Melaka food blog — Experience Melaka delicacies, arrived at by Trishaw
Malacca (Melaka), Malaysia is both beautiful and wonderful, like something out of a fairy tale. Half of the city is designed in traditional Asian architecture, with exquisite carvings and brightly colored Chinese-style houses that were formerly home to wealthy Chinese merchants. The rest of the neighborhood looks like a little European village, complete with windmills, Victorian fountains, and modest red buildings. A trishaw (three-wheeled passenger vehicle) tour is the best way for travelers to see Malacca and experience the variety of local cuisine.
Baba-Nyonya — Fascinating Combination
Malacca used to be a lively metropolis teeming with the most powerful merchant families in Asia. When wealthy businessmen from all over the world arrived, Chinese merchants took the opportunity to start enterprises and dwell in this fertile area. They married local women and instilled their culture in the city. Since then, this location has been a melting pot of Malay and Chinese civilizations, as well as Dutch, Portuguese, British, Thai, and Indian influences. The term “Baba- Nyonya,” which refers to both the people and the cuisine, exemplifies this fusion of cultures and flavors. In Mandarin, Baba means “father,” but Nyonya means “mother” in the local tongue. Baba Nyonya foods are well-known, particularly in Malacca and Singapore (meanwhile, in Penang, you can experience a very different culinary style altogether, which is Asam Laksa).
We had our first meal in Malacca at Restoran Peranakan, which serves famed Baba-Nyonya delicacies. Baba-Nyonya foods are quite recognizable to a Vietnamese like myself owing to the Chinese culinary influences they share with Vietnamese cuisines, as well as the same common components such as onion, mushroom, garlic, pepper, lemongrass, and red chilli. For a Vietnamese visitor like myself, a few delicacies in Malacca will make you feel like you’re back home. You may also see antiquities from the Baba Nyonya people, such as an old palanquin, mirror, or screen, at Restoran Peranakan. The trip was totally worth it.
Restoran Peranakan Melaka
Address: 107 Jalan Tun Tan Cheng Lock, 75200 Malacca, Melaka, Malaysia
Telephone: +60 6-284 5001
Opening Hours: Monday – Sunday 12:00 – 14:30, 18:30 – 22:00
Street-foods in Melaka Old Quarter
Walking merchants with massive bunches of bananas may be found right in the town center. Don’t miss out on the delectable flavor of fried banana! A large bag of fried bananas and sweet potatoes costs roughly 2RG (around 12,000VND). Although these fried bits are a touch greasy, the exquisite flavor will quickly compensate for any guilt. While we are used to enjoying fried pressed banana with a crispy outer shell in Vietnam, they do things differently in Malaysia. Bananas are chopped into thick slices and fried here to form the fragrant “Goring Pisang” (fried banana).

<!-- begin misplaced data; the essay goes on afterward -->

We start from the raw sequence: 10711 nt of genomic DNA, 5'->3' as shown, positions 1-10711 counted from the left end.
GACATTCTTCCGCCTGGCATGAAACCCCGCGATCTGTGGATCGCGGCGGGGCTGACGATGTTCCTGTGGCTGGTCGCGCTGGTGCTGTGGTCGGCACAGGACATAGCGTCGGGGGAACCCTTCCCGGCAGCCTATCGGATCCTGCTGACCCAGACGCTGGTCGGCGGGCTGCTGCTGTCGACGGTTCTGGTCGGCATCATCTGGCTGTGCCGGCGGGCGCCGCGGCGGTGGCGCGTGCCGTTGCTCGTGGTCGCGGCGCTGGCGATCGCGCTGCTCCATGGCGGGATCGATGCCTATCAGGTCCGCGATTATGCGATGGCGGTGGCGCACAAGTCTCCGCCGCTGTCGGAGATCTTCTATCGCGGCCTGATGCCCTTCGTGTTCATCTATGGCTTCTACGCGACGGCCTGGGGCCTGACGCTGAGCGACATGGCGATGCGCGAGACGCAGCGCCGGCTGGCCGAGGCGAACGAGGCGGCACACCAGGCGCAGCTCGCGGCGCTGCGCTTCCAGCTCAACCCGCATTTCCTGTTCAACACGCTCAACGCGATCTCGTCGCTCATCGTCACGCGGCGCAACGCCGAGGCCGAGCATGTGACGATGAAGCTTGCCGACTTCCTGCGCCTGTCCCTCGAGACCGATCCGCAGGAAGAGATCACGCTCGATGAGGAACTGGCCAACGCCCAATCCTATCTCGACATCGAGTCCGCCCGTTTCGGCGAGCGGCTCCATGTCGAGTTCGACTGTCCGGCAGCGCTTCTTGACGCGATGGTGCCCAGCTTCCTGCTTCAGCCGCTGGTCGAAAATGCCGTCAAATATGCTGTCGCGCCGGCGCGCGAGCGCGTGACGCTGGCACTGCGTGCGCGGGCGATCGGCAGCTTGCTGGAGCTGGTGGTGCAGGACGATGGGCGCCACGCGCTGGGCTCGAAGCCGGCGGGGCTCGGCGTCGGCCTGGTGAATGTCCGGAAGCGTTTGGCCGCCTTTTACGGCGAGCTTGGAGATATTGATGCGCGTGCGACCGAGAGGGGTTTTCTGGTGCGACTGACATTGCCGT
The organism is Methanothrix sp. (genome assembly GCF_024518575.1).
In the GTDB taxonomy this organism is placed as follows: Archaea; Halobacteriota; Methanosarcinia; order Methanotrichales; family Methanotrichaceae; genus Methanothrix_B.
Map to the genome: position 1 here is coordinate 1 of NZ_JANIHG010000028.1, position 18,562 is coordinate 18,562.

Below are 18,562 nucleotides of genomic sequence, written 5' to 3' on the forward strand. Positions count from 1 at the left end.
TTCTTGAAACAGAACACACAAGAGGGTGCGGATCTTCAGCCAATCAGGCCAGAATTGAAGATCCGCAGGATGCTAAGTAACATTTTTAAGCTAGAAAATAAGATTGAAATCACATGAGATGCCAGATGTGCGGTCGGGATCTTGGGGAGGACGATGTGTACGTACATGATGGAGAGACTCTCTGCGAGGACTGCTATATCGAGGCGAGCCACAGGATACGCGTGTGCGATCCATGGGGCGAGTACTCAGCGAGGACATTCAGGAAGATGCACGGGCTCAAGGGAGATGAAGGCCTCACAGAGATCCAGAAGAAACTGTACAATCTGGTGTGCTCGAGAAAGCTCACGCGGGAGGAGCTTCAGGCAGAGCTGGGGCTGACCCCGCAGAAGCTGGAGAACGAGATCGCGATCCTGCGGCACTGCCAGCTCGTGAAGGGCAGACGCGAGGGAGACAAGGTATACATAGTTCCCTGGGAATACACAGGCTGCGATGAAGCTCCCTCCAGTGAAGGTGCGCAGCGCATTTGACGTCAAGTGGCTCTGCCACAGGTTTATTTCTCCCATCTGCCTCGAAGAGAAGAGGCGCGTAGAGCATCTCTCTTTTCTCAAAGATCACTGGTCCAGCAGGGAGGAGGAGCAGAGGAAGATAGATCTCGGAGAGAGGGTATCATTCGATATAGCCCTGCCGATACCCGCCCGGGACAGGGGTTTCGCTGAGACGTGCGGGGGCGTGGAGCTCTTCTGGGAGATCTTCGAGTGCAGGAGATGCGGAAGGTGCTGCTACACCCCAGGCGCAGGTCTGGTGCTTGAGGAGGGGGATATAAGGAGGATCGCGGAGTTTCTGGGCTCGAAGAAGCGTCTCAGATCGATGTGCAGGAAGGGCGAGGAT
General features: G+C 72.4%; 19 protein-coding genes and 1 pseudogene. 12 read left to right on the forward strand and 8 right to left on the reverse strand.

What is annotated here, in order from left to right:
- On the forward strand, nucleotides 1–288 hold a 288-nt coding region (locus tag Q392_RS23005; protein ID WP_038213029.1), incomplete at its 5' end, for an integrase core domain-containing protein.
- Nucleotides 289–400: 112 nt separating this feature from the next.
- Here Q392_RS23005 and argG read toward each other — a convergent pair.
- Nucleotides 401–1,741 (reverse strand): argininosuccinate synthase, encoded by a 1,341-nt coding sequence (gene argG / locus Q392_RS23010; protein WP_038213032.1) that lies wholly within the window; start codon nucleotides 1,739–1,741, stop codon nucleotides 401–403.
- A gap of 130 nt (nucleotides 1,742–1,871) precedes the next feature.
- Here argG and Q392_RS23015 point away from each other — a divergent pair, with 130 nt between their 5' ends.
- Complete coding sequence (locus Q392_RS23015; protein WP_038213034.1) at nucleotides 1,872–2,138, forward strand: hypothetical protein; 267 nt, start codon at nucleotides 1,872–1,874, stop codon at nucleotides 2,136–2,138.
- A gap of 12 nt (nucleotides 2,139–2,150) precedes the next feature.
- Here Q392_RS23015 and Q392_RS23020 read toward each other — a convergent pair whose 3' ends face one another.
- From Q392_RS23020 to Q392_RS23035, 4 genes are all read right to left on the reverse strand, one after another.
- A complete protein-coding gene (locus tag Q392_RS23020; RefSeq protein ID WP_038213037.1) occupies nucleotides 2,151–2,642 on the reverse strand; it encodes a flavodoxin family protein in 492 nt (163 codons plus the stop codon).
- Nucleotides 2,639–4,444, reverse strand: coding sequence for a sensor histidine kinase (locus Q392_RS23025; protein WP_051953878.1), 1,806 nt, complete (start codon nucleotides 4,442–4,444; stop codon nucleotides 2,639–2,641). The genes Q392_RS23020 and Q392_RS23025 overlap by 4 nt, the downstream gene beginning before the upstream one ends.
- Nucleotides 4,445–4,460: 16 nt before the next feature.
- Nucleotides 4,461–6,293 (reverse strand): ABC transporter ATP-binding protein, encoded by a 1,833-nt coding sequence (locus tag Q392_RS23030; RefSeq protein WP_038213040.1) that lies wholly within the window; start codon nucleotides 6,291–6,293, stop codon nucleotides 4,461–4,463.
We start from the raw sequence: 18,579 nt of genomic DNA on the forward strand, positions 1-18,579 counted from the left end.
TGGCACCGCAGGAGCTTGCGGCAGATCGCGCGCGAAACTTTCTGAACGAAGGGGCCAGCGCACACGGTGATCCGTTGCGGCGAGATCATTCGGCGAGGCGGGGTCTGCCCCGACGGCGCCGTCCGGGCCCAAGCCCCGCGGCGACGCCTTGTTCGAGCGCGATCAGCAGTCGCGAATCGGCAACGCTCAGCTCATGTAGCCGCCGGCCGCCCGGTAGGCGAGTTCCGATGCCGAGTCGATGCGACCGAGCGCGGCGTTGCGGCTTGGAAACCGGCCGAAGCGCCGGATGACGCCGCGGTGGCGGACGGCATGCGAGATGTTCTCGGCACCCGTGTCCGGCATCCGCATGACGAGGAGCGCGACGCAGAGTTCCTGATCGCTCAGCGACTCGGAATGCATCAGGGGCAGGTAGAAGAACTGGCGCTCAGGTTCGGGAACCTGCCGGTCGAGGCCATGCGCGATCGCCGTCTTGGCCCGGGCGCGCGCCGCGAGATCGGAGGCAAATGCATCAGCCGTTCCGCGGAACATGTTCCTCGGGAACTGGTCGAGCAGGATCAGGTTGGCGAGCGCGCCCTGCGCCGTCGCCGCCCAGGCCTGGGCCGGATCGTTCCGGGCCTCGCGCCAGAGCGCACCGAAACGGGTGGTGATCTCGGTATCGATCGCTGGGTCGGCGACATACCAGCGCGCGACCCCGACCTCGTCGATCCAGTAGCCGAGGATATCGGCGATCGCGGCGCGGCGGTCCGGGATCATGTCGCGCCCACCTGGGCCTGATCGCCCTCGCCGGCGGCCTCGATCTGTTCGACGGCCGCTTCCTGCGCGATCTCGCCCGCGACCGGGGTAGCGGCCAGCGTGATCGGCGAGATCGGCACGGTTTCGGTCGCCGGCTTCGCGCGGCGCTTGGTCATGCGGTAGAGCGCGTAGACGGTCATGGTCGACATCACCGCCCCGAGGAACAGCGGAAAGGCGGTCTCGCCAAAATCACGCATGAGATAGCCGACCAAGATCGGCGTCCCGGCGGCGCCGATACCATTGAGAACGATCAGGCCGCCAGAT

Cendol was another food we loved throughout our visit. Cendol is a chilly, sweet soup that is quite popular in Malacca. I could see the same enormous signs with “Cendol” scrolling across their fronts no matter where I stood, day or night, near the market or on any given street. Cendol is a black bean sweet soup with coconut milk that is comparable to Vietnamese black bean sweet soup. The coconut milk is simmered with pineapple leaves to generate a natural vanilla flavor, which helps making the cool Cendol as delightful on a hot day. It was an incredible experience.
Another dish that drew my attention while roaming around Malacca was apam balik. This meal is comparable to peanut butter pancakes or crepes. Pounded peanuts are combined with brown sugar and shaped into a cake before being roasted. After that, the roasted cake is divided into little pieces. Corn is sometimes used for stuffing by bakers. Unless you have a peanut allergy, apam balik is a must-try dish in Malaysia. The texture of the cake is both crunchy and silky. Overall, it’s a basic yet pleasant dinner.
There are two meals in particular in Malaysia that make customers feel as if they are witnessing an art presentation. They are roti canai and teh tarik, which are frequently served together. Locals commonly start their days with a cup of tarik tea and a roti canai cake. Do not pass up the opportunity to observe chefs deftly kneading and rolling wheat powder to form roti canai cakes. Following your tour to the Malacca Butterfly & Reptile Sanctuary, you may have complimentary teh tarik tea and a selection of traditional pastries. This initiative aims to increase tourism in Malacca. I got to see millions of butterflies and snakes while sipping a cup of hot tea.
How to get there? From Kuala Lumpur capital city, take a bus to Malacca, taking about 1.5 hours.
- Baba-Nyonya Heritage Museum
- A’Famosa Fort
- The Stadhuys
- Taming Sari WatcThe Stadhuyshtower
- Malacca Butterfly & Reptile Sanctuary
- Restoran Peranakan (Baba-Nyonya dishes) 107, Jalan Tun Tan Cheng Lock, Malacca
- Jonker’s Walk Night Market (open only at weekends)
- Bars, night clubs and small cafes are located along Malacca river.